Minister Long announced her proposed legislative changes to DNA and fingerprint retention, by authorities, 13 months ago following a ruling, earlier in 2020, made by the European Court of Human Rights.

The relevant ruling was made in the case of Newry man, Fergus Gaughran, who pleaded guilty to a drink driving offence in 2008.

The UK Supreme Court previously ruled in favour of the PSNI – that the continued retention of Mr Gaughran’s biometric profile took legal precedence over the impact of its retention on his individual human rights.

However, Strasbourg judges subsequently overturned this ruling, in February 2020, on the basis that the indefinite storage of Mr Gaughran’s data breached his Article Eight ECHR rights.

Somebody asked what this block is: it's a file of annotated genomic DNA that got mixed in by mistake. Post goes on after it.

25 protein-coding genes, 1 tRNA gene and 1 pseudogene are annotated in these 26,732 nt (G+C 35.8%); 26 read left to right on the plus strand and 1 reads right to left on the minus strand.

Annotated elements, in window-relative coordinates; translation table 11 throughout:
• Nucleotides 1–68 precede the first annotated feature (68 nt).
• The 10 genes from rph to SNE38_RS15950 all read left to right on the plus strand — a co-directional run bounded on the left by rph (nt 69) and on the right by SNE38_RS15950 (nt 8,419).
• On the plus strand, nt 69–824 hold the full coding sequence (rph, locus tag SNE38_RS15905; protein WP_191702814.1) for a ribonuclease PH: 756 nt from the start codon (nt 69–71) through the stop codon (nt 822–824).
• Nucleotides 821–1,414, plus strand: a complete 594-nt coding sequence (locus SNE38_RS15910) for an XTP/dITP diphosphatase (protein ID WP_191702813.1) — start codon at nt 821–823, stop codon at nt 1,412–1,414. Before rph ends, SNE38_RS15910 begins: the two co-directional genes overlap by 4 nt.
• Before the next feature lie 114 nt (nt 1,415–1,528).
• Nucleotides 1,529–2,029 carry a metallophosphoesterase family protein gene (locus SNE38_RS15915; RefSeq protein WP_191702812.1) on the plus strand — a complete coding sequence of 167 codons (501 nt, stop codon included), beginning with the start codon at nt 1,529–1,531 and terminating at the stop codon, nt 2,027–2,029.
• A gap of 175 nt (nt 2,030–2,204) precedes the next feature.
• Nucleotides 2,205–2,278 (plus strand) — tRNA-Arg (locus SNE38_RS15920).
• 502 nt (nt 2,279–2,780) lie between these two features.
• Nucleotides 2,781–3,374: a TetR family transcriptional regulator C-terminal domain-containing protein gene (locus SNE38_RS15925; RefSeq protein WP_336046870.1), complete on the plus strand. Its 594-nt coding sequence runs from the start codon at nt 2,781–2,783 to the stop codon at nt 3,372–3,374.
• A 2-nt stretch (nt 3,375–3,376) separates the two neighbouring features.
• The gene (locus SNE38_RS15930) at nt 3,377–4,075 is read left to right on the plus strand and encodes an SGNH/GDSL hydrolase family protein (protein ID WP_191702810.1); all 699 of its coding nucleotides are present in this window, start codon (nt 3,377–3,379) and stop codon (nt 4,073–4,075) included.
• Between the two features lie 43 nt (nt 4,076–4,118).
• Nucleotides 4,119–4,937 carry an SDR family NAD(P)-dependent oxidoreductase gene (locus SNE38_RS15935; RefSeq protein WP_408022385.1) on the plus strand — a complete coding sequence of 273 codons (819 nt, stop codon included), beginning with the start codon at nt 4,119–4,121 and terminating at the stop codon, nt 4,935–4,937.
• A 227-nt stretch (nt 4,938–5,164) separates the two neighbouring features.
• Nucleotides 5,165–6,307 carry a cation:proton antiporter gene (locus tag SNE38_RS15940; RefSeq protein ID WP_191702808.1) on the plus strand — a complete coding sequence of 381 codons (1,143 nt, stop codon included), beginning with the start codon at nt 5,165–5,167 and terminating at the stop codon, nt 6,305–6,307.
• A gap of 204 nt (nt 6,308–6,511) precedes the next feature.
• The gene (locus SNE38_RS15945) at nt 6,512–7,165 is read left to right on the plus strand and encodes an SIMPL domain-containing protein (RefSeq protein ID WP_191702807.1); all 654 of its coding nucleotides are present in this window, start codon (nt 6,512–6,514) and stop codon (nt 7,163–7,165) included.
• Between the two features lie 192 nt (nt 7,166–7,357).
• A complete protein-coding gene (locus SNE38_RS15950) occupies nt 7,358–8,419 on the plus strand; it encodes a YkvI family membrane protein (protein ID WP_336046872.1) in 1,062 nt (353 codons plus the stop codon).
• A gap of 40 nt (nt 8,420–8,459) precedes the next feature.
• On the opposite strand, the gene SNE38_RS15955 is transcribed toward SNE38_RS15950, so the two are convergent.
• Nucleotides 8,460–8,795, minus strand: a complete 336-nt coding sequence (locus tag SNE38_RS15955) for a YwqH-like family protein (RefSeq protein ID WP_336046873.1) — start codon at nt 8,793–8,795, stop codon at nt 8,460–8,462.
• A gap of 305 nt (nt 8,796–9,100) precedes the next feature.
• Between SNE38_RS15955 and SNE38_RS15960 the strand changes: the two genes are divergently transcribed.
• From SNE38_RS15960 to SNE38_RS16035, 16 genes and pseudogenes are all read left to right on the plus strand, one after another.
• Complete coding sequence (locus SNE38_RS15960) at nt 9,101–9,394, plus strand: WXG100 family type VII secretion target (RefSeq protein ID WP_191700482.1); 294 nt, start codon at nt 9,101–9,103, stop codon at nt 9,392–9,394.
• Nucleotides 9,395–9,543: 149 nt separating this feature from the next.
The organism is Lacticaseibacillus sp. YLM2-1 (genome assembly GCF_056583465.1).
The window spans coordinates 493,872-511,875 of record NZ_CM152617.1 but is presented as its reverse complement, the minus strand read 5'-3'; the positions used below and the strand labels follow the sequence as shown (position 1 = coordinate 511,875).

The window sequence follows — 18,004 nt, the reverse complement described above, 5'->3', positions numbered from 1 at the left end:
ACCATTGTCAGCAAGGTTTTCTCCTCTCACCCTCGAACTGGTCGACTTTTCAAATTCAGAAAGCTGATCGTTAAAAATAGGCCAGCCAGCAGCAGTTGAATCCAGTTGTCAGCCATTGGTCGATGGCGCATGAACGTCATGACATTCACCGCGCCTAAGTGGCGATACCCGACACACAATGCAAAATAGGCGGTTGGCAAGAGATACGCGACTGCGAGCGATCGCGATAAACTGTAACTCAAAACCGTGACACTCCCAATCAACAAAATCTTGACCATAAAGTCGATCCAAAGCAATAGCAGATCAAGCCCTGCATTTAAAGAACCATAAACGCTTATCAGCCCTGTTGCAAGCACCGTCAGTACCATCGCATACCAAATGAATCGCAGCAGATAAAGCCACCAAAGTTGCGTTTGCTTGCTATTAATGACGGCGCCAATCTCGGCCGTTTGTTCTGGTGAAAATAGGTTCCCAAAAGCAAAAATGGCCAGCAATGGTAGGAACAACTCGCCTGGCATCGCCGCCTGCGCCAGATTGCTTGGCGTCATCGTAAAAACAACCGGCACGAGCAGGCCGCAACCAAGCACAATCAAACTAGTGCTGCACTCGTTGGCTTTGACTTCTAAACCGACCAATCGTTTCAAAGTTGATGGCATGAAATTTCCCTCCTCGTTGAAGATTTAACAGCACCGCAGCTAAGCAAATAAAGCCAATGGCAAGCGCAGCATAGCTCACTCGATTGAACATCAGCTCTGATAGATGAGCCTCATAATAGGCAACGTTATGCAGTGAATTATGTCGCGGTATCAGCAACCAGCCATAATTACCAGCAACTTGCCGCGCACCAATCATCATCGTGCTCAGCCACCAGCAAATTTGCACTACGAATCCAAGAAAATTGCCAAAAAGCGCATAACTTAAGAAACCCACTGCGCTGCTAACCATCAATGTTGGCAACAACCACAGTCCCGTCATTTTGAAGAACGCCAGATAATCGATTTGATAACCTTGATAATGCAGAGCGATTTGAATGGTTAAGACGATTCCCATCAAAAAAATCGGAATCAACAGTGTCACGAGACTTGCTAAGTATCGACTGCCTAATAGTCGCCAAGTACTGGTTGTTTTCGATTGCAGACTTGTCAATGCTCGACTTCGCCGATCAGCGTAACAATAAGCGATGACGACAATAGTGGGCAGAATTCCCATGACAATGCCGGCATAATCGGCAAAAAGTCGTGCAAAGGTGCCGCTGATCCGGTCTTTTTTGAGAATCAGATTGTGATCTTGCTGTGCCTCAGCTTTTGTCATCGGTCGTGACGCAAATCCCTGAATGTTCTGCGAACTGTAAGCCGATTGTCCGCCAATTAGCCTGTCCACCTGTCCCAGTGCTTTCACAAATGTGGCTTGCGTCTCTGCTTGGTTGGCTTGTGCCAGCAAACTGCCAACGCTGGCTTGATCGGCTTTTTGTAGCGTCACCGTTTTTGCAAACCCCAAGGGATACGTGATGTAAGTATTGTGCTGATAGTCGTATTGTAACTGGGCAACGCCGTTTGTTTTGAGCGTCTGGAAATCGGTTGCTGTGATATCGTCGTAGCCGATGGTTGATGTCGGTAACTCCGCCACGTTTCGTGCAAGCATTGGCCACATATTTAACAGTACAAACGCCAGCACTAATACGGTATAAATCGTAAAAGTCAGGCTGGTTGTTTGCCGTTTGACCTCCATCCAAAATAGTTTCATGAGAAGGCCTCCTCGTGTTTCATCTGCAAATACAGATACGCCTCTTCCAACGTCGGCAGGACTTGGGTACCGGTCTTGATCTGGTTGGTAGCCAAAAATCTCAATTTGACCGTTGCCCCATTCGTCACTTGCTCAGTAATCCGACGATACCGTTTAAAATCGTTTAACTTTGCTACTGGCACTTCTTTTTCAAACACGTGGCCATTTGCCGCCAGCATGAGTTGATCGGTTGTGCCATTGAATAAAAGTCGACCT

Article 64 of the Police and Criminal Evidence (PACE) (NI) Order 1989 currently governs the retention of DNA and fingerprints by authorities in Northern Ireland.

It states that the PSNI may indefinitely hold onto the DNA profiles and fingerprints which officers take in connection with a recordable offence, irrespective of whether or not it results in a conviction.

However, the Criminal Justice Act (CJA), passed in Stormont in 2013, created new provisions aimed at limiting the PSNI’s powers of retention based on the seriousness of the offence, the age of the person from which the material was obtained, whether the person was convicted or not and the person’s criminal history.

Despite this, Schedule Two of the CJA still allowed for circumstances in which it would be permissible for the PSNI to hold DNA and fingerprints of convicted persons indefinitely.